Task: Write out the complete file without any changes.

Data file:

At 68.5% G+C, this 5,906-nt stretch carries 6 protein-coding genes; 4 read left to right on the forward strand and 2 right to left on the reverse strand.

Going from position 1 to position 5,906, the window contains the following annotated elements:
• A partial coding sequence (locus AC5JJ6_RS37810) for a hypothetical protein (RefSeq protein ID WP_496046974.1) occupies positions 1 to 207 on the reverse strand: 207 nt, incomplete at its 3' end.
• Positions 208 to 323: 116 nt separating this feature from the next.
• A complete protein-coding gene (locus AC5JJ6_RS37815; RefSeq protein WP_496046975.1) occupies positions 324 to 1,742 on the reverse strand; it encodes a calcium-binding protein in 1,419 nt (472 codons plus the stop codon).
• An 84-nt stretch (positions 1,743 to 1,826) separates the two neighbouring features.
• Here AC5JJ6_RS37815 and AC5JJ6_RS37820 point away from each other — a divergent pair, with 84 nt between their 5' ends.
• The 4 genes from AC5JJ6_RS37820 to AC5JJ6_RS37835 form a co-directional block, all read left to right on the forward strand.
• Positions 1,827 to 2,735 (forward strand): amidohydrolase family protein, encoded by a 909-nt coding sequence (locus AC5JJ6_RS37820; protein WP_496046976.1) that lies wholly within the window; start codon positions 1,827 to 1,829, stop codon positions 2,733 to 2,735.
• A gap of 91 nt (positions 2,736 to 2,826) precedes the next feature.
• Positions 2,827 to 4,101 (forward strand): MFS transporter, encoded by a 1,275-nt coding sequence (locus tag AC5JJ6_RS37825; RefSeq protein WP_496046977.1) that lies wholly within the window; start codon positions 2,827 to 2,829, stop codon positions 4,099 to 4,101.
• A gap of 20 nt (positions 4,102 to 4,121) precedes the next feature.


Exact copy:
At 68.5% G+C, this 5,906-nt stretch carries 6 protein-coding genes; 4 read left to right on the forward strand and 2 right to left on the reverse strand.

Going from position 1 to position 5,906, the window contains the following annotated elements:
• A partial coding sequence (locus AC5JJ6_RS37810) for a hypothetical protein (RefSeq protein ID WP_496046974.1) occupies positions 1 to 207 on the reverse strand: 207 nt, incomplete at its 3' end.
• Positions 208 to 323: 116 nt separating this feature from the next.
• A complete protein-coding gene (locus AC5JJ6_RS37815; RefSeq protein WP_496046975.1) occupies positions 324 to 1,742 on the reverse strand; it encodes a calcium-binding protein in 1,419 nt (472 codons plus the stop codon).
• An 84-nt stretch (positions 1,743 to 1,826) separates the two neighbouring features.
• Here AC5JJ6_RS37815 and AC5JJ6_RS37820 point away from each other — a divergent pair, with 84 nt between their 5' ends.
• The 4 genes from AC5JJ6_RS37820 to AC5JJ6_RS37835 form a co-directional block, all read left to right on the forward strand.
• Positions 1,827 to 2,735 (forward strand): amidohydrolase family protein, encoded by a 909-nt coding sequence (locus AC5JJ6_RS37820; protein WP_496046976.1) that lies wholly within the window; start codon positions 1,827 to 1,829, stop codon positions 2,733 to 2,735.
• A gap of 91 nt (positions 2,736 to 2,826) precedes the next feature.
• Positions 2,827 to 4,101 (forward strand): MFS transporter, encoded by a 1,275-nt coding sequence (locus tag AC5JJ6_RS37825; RefSeq protein WP_496046977.1) that lies wholly within the window; start codon positions 2,827 to 2,829, stop codon positions 4,099 to 4,101.
• A gap of 20 nt (positions 4,102 to 4,121) precedes the next feature.